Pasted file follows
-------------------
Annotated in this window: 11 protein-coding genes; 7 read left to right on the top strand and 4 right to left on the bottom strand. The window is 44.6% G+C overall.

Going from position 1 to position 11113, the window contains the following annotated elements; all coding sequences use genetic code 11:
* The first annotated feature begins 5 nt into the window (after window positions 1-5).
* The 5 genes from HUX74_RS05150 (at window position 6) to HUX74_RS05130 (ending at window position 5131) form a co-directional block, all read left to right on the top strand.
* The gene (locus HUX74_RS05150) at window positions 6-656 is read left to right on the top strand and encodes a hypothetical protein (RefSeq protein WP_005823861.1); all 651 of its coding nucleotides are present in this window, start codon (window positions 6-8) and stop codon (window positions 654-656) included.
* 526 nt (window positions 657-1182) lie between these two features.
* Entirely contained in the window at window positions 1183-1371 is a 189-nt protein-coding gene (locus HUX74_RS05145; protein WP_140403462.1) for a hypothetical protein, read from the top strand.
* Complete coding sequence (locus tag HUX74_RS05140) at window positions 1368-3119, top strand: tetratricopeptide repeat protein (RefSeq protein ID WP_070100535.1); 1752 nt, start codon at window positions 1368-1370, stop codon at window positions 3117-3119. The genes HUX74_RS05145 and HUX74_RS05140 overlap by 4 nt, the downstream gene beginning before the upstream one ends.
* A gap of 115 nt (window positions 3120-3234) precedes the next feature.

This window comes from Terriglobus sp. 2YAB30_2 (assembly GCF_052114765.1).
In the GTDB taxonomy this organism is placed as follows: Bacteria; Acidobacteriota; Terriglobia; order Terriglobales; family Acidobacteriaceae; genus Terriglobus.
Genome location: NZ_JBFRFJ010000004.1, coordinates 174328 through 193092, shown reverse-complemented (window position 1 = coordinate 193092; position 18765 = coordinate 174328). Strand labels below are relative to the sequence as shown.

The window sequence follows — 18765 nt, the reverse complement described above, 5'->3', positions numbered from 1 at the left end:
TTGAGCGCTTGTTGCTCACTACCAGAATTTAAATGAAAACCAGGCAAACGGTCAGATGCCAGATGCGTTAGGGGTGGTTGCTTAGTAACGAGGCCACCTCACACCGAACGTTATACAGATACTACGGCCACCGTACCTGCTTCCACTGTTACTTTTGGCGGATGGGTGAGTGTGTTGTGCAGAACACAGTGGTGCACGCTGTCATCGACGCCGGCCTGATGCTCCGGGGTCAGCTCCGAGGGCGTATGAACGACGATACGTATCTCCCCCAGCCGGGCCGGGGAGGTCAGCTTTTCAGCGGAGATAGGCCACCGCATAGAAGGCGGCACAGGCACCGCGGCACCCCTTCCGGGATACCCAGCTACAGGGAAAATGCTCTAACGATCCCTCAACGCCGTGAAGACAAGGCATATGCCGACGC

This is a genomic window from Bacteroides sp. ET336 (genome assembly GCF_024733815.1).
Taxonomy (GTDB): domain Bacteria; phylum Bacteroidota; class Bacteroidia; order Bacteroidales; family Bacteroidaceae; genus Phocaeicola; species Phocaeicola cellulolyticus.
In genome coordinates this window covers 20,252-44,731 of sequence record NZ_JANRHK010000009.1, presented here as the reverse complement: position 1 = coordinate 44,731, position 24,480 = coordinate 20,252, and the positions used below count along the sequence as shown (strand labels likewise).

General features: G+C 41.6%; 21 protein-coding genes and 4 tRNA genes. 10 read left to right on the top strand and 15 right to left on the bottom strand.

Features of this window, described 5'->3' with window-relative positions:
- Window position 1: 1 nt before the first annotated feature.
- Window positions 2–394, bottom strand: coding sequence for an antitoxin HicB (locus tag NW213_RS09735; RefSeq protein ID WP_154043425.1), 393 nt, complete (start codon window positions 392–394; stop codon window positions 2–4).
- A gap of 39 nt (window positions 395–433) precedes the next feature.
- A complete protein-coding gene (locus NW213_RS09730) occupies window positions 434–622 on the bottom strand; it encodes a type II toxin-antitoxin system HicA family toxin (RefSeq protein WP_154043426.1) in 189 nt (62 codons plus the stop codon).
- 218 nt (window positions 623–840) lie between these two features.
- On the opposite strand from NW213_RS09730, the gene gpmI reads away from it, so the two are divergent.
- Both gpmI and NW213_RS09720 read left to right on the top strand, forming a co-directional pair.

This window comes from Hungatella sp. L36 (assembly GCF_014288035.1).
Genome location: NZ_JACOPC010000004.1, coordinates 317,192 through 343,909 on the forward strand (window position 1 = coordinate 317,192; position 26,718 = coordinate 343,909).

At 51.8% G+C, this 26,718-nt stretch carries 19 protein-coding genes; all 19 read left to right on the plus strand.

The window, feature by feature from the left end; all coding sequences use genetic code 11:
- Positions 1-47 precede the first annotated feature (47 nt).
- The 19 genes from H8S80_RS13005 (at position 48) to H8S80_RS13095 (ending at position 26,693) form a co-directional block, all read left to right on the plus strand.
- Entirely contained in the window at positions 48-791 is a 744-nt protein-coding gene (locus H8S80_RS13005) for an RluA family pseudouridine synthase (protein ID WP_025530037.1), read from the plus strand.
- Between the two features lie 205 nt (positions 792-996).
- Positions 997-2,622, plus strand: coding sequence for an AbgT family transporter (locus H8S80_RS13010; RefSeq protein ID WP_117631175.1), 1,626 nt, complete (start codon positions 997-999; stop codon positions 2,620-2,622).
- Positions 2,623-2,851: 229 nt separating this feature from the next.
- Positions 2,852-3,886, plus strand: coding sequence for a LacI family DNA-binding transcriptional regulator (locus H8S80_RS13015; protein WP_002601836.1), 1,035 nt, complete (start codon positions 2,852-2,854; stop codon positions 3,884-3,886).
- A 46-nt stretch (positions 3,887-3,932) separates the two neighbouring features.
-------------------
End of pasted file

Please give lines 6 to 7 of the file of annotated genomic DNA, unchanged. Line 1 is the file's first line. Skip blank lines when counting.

* 526 nt (window positions 657-1182) lie between these two features.
* Entirely contained in the window at window positions 1183-1371 is a 189-nt protein-coding gene (locus HUX74_RS05145; protein WP_140403462.1) for a hypothetical protein, read from the top strand.